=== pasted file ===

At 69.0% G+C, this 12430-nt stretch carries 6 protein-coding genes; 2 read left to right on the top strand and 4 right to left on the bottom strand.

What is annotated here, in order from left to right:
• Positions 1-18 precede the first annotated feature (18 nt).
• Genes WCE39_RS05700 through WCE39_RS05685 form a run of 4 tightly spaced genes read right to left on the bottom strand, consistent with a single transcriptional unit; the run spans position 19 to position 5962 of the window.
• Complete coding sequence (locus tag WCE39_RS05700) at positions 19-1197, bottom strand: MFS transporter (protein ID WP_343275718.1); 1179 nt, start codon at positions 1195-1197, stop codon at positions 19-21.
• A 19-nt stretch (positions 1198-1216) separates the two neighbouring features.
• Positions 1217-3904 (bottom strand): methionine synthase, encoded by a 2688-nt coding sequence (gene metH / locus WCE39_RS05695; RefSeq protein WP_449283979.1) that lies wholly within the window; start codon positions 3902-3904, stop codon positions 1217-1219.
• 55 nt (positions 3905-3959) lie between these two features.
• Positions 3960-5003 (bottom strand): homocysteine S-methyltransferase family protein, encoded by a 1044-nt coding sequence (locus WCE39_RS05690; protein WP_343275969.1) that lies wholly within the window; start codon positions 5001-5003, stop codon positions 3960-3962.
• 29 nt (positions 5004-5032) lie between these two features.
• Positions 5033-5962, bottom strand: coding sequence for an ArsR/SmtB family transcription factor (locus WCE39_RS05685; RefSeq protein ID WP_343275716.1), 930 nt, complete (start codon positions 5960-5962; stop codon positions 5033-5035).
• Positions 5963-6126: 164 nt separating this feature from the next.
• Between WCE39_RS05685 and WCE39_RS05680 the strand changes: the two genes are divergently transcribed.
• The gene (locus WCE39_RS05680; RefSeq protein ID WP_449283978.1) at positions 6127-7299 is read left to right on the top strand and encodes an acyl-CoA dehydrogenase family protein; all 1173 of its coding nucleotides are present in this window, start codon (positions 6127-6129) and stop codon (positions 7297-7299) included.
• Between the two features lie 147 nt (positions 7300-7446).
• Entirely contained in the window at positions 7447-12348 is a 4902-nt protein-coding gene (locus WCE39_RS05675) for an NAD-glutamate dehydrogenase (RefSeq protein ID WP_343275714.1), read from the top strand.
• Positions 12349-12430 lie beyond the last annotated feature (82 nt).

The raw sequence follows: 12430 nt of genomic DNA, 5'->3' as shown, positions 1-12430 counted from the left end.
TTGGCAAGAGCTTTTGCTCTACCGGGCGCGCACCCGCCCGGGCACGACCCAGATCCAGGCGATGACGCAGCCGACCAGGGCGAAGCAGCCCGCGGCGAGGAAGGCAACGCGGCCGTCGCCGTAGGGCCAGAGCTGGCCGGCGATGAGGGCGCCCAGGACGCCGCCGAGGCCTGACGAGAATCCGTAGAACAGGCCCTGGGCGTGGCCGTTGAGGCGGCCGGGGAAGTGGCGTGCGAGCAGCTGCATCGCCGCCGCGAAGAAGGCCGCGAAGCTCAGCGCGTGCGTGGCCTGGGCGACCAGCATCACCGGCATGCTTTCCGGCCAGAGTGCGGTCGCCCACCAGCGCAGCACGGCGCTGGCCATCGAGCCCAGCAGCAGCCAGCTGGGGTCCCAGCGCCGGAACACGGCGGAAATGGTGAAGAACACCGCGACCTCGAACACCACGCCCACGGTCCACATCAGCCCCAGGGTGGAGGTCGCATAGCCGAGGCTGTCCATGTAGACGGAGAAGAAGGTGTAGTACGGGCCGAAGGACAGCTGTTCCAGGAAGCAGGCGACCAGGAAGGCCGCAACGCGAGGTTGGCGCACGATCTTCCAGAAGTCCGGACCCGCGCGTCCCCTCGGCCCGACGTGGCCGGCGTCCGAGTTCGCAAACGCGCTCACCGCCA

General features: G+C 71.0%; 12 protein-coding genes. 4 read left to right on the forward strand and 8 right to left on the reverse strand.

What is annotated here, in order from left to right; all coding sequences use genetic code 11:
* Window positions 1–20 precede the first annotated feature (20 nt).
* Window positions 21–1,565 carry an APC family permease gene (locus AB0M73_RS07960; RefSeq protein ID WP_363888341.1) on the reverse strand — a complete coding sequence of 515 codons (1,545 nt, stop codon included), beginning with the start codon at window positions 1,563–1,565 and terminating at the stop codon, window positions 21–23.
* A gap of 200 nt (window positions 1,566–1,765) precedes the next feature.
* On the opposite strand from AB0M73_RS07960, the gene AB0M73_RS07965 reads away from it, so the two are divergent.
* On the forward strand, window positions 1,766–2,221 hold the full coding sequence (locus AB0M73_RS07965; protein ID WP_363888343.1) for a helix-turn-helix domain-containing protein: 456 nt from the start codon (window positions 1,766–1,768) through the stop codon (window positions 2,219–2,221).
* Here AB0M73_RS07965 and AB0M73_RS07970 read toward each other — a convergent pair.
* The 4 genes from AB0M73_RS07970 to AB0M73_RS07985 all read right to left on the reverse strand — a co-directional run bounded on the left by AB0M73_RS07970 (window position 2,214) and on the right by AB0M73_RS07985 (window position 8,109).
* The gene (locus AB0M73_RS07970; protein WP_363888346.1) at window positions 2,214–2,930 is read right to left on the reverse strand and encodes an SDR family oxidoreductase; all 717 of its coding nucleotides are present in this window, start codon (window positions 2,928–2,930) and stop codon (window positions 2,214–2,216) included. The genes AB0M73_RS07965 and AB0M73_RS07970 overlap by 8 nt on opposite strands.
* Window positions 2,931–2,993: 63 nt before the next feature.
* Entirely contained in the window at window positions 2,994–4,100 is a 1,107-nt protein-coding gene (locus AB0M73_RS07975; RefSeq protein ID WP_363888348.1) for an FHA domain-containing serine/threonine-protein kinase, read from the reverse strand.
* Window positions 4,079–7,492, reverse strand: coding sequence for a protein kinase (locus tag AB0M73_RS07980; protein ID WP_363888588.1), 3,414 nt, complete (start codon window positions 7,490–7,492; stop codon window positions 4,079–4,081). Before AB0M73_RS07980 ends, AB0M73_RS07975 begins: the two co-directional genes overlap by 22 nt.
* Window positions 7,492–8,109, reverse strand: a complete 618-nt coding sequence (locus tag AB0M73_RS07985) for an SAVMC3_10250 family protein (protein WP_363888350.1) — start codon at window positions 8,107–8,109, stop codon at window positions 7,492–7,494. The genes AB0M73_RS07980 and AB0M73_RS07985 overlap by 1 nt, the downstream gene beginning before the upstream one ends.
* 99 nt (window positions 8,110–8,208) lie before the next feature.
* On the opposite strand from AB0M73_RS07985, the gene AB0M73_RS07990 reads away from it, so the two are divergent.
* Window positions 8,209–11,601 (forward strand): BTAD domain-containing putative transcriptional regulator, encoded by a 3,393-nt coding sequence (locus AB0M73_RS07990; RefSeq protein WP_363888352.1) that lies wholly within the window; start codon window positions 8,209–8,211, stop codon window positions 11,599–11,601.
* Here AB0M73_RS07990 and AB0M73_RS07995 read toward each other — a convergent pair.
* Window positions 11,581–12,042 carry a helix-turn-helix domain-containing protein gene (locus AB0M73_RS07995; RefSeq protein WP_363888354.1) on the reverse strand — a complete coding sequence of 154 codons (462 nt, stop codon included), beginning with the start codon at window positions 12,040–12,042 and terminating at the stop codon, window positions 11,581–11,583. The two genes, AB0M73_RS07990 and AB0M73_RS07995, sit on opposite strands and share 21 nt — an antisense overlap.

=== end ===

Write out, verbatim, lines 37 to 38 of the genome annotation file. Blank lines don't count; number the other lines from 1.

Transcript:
* Here AB0M73_RS07990 and AB0M73_RS07995 read toward each other — a convergent pair.
* Window positions 11,581–12,042 carry a helix-turn-helix domain-containing protein gene (locus AB0M73_RS07995; RefSeq protein WP_363888354.1) on the reverse strand — a complete coding sequence of 154 codons (462 nt, stop codon included), beginning with the start codon at window positions 12,040–12,042 and terminating at the stop codon, window positions 11,581–11,583. The two genes, AB0M73_RS07990 and AB0M73_RS07995, sit on opposite strands and share 21 nt — an antisense overlap.